Lionsgate’s ‘Wonder’ and the Science of Happiness

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“Be kind, for everyone is fighting a hard battle”

Powerful themes and emotions were shared at the California Science Center in Los Angeles during a special Blu-Ray release event for the hit film, Wonder. Leading the discussion was Emiliana R. Simon-Thomas, director of Greater Good Science Center at UC Berkeley.

Simon-Thomas tied in pivotal scenes from the film, discussing the positive trends towards kindness and generosity and how they exemplify those principles in a very moving discussion that impressed the audience as well as the director of the film, Stephen Chbosky. “Our behavior tends to be in the realm of kind, generous, and cooperative. That’s really what the Wonder film was trying to tap into and demonstrate”, stated Simon-Thomas.


In her studies, those levels of kindness and generosity are found to be a huge factor in the overall happiness of an individual. In multiple studies ranging from children to young adults, findings leaned towards the positive reinforcement of quick action towards selflessness. Teamwork, friendship, and social bonds were also discussed, as friendship is a huge theme in the film through Auggie’s search for common ground with children his own age.

Wonder director, Stephen Chbosky, related directly to her discussion of kindness and ultimately the importance of finding your place in a world where you might not always feel you belong. Not a stranger to the narrative power of emotions and self discovery, Chbosky comes from a strong background of relatable themes and characters with his critically acclaimed novel and film, Perks of Being a Wallflower, in addition to his work for the live action adaptation of Disney’s Beauty and the Beast. When focusing on Wonder, Chbosky believes Auggie is perfect representation for those universal themes.

“This movie is probably the purist expression of that. Whether in my career you are talking about Charlie, Beast, or Auggie Pullman, all three heroes for various reasons don’t feel they fit in the norm of their surroundings and society”. He went on to explain what stands out in these characters is how their experiences help them find their own individual humanity. Though each story is unique, each character’s growth brings them closer to the world around them and altogether transforms the world around them. It’s the human connection and need for kindness that breaks down the barriers that many can relate to.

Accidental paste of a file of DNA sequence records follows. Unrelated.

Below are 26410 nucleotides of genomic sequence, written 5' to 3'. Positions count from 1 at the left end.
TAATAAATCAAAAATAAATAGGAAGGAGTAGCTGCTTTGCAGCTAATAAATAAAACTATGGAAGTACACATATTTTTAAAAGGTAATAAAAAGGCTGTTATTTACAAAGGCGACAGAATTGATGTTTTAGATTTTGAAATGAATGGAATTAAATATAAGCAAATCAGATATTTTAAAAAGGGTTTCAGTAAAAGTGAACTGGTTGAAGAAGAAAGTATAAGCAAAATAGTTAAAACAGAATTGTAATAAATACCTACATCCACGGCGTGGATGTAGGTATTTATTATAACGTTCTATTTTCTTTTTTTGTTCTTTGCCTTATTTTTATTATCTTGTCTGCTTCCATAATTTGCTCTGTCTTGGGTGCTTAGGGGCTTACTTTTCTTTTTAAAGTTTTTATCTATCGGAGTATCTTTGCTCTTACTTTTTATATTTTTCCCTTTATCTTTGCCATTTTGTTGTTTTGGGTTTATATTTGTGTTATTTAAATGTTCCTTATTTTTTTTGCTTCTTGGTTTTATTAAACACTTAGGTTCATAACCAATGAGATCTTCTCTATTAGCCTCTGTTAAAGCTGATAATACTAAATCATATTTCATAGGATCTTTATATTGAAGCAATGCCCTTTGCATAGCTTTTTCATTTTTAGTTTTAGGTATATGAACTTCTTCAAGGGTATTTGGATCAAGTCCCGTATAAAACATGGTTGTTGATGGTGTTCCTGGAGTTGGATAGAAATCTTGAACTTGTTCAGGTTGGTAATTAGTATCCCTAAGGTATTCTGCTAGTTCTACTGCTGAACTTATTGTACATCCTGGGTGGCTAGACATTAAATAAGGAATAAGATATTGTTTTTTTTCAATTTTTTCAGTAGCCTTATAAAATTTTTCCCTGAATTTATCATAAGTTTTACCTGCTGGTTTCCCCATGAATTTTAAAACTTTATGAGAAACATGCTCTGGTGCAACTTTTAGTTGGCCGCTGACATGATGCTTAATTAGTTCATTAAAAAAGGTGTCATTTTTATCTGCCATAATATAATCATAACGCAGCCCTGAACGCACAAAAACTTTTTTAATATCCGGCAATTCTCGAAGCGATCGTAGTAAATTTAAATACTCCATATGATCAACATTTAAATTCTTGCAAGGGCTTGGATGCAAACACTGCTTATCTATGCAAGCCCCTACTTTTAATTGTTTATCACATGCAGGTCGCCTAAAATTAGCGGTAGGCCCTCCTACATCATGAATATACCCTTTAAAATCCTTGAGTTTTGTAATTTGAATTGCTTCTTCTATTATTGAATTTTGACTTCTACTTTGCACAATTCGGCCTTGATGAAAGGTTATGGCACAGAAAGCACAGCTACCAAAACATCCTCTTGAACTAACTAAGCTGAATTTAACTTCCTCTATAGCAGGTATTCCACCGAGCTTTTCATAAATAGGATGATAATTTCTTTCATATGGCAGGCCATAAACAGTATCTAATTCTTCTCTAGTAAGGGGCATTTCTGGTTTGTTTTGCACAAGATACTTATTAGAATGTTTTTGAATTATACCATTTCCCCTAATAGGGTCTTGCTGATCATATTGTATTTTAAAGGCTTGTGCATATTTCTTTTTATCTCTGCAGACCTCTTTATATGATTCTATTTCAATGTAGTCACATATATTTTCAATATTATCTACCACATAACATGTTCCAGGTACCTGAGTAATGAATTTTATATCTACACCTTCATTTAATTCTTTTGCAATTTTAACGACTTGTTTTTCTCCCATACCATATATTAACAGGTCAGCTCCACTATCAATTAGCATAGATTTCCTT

The entire cast was said to bring in their own stories and experiences to help bring Wonder to life, creating a gripping, realistic, and inspiring story that is worth telling. Auggie’s sister, Via, played by Izabela Vidovic, was a great example of that.

Having struggles of her own, Via still finds a way to reach out and push her brother to be the best that he can be. That bond, sense of friendship, allows her to put him first and support him in a way vital to his self discovery.  “She’s very frank with him because she loves him and she wants to be realistic with him. She wants him to understand that not everyone’s going to treat him the way he should be treated and I think that’s very important”, said Vidovic.


Vidovic‘s own background gravitates towards positive examples of inner strength and kindness. At 17, she has produced two of her own film projects, has her own philanthropic foundation, Passion for Compassion, and is a strong supporter of making the community more aware of some of the issues brought to the light in the film. Working together with myFace and the Children’s Craniofacial Association, Vidovic wants to make sure important causes like craniofacial disorders and bullying have an accessible platform.

“However you want to make a difference, you can”, Vidovic urged. “Go online, research. There are so many great organizations out there.”

Beyond the cast, so many people came together to help bring Auggie’s story to life. One of the biggest players was Arjen Tuiten, who created and designed the practical makeup used in the film for Auggie. “This is the first time in film history, to my knowledge, where a 9 year old has been in full prosthetics as a lead” Tuiten explained.


The makeup consisted of 4 part mold. 40 prosthetics were made to be used during the production, which included a very intricate design that was heavily researched and drawn on real medical records, personal accounts, and visits from children experiencing the same struggles and condition as Auggie.

“Normally on a make up of this type…you’re looking at three and a half hours,” Tuiten said. However, due to the production’s needs and time restraints, the crew was able to do the work each day in half the time while still keeping the balance between actor and effects in check.

“If the make up became distracting, the movie wasn’t going to work. It had to be a real boy, a real actor”. Tuiten and the crew helped make that reality come to light in a monumental way. Wonder has received an Oscar nomination for that work, which will be featured against other major features such as Gary Oldman’s The Darkest Hour.

All aspects of this film were done with the upmost care and respect by all involved. For those who haven’t yet seen the film, Wonder is now on Digital, Blu-Ray and DVD.

To learn more about the real stories and work behind the film, please visit the official site at